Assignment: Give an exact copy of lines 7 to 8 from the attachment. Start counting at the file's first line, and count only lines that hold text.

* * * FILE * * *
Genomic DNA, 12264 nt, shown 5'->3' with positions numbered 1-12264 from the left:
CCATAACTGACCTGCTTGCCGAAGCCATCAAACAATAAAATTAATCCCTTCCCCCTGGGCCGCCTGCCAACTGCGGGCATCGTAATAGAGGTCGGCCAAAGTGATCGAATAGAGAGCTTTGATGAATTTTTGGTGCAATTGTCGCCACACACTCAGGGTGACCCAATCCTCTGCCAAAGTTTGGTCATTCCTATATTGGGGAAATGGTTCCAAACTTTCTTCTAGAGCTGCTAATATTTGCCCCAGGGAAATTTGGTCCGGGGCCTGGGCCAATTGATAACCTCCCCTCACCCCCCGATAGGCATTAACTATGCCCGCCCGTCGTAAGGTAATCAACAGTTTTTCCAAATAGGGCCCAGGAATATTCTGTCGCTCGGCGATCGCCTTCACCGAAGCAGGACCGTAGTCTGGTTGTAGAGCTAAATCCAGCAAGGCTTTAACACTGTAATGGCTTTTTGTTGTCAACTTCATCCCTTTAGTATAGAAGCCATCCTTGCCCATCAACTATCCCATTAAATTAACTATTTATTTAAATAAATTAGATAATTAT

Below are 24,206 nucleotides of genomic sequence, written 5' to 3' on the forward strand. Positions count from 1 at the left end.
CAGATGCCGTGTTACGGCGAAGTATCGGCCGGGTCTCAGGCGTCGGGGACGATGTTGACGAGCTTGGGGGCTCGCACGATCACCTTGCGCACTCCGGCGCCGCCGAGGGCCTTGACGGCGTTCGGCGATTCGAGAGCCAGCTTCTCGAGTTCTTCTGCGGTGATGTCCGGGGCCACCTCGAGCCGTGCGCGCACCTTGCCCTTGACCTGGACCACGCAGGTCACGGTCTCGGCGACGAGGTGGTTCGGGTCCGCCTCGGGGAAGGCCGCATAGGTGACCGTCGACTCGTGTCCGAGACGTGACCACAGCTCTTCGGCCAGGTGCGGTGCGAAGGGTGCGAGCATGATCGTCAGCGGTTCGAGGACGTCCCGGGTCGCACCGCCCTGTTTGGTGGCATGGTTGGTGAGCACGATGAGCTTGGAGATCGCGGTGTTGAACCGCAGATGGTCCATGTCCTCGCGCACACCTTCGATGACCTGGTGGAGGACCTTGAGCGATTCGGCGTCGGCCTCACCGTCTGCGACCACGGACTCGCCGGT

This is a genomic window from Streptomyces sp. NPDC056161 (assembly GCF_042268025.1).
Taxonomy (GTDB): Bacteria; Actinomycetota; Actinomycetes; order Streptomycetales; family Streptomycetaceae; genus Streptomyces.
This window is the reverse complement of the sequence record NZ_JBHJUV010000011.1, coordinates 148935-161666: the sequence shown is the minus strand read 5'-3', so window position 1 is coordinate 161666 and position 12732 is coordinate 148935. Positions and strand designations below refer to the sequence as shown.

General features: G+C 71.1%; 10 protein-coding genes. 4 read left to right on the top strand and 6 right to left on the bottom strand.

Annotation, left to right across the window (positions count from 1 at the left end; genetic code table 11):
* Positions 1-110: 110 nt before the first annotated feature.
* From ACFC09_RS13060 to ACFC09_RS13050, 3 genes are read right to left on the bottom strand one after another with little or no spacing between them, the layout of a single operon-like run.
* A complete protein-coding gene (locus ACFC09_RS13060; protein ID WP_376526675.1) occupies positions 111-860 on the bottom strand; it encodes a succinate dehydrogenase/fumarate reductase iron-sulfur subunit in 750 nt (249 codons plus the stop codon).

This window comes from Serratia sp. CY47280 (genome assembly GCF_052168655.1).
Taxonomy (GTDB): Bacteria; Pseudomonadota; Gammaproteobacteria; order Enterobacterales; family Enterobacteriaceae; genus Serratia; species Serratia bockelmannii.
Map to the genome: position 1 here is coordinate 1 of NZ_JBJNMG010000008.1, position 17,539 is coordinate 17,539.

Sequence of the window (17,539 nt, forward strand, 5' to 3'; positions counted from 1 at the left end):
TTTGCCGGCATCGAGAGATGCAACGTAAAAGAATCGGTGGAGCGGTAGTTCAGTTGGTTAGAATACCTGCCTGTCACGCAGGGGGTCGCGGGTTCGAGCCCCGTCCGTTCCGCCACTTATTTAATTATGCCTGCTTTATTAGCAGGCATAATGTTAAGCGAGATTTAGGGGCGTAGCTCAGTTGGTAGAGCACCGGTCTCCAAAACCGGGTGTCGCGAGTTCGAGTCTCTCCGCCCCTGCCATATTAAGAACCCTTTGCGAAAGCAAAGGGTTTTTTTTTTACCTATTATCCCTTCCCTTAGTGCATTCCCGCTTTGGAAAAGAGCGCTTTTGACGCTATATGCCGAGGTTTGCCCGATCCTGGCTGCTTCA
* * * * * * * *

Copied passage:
This window is the reverse complement of the sequence record NZ_JBHJUV010000011.1, coordinates 148935-161666: the sequence shown is the minus strand read 5'-3', so window position 1 is coordinate 161666 and position 12732 is coordinate 148935. Positions and strand designations below refer to the sequence as shown.

General features: G+C 71.1%; 10 protein-coding genes. 4 read left to right on the top strand and 6 right to left on the bottom strand.